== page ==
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Deep 2006 Fantasy Baseball Sleepers: Daisuke Matsuzaka and the Gyroball

Looking for a sleeper that even your most savvy league-mates haven't yet discovered?  A man who's not even in the minor leagues at this point? 

No, we're not talking about some 8th grader with a 95 mph fastball.  We're talking about Daisuke Matsuzaka of the Seibu Lions.  Just who is this guy, and why is he special?


Matsuzaka is 24 years old and is among the best pitchers in Japan.  What's more, he throws a pitch never before seen in the United States:  the gyroball. 

Last night, I started reading Will Carroll's Saving The Pitcher.  The book is excellent, but I had to stop reading halfway through.  I had to learn more about the gyroball.

Will Carroll is Baseball Prospectus's injury analyst and is well-versed in pitching mechanics.  He outlines the gyroball nicely here on Rob Neyer's site.

Will sums the pitch up succinctly:

"...the short version is that instead of using the linear kinetic chain that’s the subject of American research, the Japanese attempt to coordinate two circular motions...the ball comes at the hitter looking like a hanging curve and then takes a hard, flat turn away from a right-handed batter."

Check out my Daisuke Matsuzaka Gyroball Video post to download a slow-motion mpeg file of the pitch.

I'll let you read Will's article and book for the details, but the pitch is having a devastating effect on Japanese hitters.  Actually, American hitters too.  Last November, Matsuzaka dominated MLB All-Stars for nine innings.

Reports have Matsuzaka throwing a fastball anywhere from 87 to 100 mph in addition to the gyroball.  We won't know for sure until Matsuzaka is here, but it's probably in the low 90s.  He's young, but has been ridden hard, as is Japanese baseball custom.  For example, as an 18 year-old Matsuzaka threw 250 pitches in 17 innings in a high school game.  Read some more biographical information over at Matsuzaka's Wikipedia entry.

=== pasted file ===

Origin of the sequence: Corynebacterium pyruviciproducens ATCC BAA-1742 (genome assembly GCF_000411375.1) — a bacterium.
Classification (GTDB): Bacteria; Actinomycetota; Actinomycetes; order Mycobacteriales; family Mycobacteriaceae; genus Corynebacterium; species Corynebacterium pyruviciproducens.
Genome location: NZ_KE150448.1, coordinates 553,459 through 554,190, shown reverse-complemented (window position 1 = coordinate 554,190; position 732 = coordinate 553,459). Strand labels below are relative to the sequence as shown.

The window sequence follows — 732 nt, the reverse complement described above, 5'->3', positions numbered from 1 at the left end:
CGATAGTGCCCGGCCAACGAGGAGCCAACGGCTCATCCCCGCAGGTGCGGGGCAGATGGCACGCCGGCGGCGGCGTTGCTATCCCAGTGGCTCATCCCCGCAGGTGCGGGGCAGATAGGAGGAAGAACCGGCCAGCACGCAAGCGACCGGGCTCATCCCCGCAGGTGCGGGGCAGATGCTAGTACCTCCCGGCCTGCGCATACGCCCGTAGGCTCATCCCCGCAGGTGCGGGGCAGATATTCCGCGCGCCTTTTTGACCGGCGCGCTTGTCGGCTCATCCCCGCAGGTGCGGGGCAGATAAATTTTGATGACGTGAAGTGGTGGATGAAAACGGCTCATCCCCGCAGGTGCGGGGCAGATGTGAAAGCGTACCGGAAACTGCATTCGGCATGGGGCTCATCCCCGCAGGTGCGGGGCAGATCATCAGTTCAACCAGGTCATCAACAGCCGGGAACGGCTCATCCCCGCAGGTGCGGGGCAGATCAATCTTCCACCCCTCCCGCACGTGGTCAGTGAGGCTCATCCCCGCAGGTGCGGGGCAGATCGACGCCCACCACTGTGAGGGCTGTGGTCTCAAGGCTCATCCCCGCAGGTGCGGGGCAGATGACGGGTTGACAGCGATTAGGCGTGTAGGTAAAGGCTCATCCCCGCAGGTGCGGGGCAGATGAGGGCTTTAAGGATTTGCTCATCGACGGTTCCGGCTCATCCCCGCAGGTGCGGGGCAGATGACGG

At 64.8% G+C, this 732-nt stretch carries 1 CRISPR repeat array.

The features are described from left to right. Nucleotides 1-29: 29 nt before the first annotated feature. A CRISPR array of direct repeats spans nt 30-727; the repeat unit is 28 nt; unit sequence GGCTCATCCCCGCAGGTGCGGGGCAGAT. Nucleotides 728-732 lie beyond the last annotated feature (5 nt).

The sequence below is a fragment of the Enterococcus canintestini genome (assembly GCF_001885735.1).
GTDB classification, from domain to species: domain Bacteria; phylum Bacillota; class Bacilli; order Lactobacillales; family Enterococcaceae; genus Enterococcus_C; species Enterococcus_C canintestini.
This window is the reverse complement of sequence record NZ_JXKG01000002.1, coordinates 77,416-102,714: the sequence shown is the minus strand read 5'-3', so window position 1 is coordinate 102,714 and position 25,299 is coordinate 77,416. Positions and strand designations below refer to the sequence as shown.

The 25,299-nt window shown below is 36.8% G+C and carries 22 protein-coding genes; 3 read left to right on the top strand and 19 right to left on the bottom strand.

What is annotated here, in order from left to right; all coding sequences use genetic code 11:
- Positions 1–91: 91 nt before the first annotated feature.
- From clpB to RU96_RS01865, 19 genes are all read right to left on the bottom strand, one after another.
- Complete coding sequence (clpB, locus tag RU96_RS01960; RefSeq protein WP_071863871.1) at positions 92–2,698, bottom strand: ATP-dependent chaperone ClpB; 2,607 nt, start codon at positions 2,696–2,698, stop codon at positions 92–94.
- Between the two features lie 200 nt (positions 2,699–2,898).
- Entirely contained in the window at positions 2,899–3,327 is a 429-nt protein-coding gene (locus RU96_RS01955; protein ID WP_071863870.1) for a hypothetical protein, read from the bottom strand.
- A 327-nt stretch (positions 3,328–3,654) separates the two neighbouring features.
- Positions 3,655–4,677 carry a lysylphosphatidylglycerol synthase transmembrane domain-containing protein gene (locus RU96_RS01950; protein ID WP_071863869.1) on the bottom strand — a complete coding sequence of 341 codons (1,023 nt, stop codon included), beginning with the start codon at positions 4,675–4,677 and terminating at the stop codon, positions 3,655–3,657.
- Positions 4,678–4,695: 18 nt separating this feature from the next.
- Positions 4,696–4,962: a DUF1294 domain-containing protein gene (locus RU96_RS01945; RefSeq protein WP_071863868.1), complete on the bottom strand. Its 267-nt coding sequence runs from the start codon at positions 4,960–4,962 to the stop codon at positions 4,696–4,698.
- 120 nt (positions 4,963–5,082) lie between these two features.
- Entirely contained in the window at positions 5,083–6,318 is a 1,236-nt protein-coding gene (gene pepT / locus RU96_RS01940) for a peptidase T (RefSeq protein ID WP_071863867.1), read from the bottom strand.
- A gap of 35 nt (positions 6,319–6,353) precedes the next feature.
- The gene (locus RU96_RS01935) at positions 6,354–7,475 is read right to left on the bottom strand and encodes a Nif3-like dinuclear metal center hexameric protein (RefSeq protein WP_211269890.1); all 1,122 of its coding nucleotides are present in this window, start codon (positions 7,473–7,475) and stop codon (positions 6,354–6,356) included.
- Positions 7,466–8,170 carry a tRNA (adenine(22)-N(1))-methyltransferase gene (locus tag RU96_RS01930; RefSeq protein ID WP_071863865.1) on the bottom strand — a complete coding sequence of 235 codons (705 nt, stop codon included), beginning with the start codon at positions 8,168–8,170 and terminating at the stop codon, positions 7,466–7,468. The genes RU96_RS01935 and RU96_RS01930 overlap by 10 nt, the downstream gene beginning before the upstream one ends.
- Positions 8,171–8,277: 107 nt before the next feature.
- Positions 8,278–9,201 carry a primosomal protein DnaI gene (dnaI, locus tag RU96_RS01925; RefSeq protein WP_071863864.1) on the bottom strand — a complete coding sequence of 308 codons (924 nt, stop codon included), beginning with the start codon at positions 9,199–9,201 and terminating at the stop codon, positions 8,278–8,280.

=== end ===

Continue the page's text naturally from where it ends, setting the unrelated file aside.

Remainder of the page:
Other than the significant injury risk, there is the little issue of Matsuzaka getting over to the United States to pitch.  Last September, Matsui55 over at the forum at NYYFans.com summed up the issue well:

"Matsuzaka will be highly sought after, most likely by every single team with any cash. However, there is a catch. Matsuzaka only has 6 years of time in the bigs there. In Japan, you need 10 years for unrestricted free agent. Therefore, Matsuzaka would have to be "posted."

Essentially, posting means that U.S. teams submit sealed, secret bids to the Japanese team- best bid wins. But that only gets you negotiation rights- you still have to sign the guy. The M's did this with Ichiro several years ago- paid Orix about $11 million just to negotiate, then another $15 million or so to sign Ichiro."

So basically Matsuzaka could end up in the Major Leagues anytime between 2006 and 2008.  It is known that he wants to come to the U.S.  He'll probably sign with one of three teams with significant Japanese connections:  the Yankees, Mariners, or Red Sox.  There's also a small chance that Oakland was in the mix this winter, according to Melissa Lockard.  Our money's on the Yankees, despite the bad taste in their mouth from another so-called Japanese sensation. 

The Roto Authority expects Daisuke Matsuzaka to burst on the scene with a debut similar to the then 26 year-old Hideo Nomo's:

13-6, 2.54 ERA, 11 Ks per 9 innings.

Nomo's strikeout rate and ability to deceive eventually declined, but he still had eight good seasons in the Majors.  His first was his best, and you can expect the same from Matsuzaka. 

The Roto Authority recommends that you scan the Japanese Baseball news and this space regularly and be the first to pick up the future sensation.


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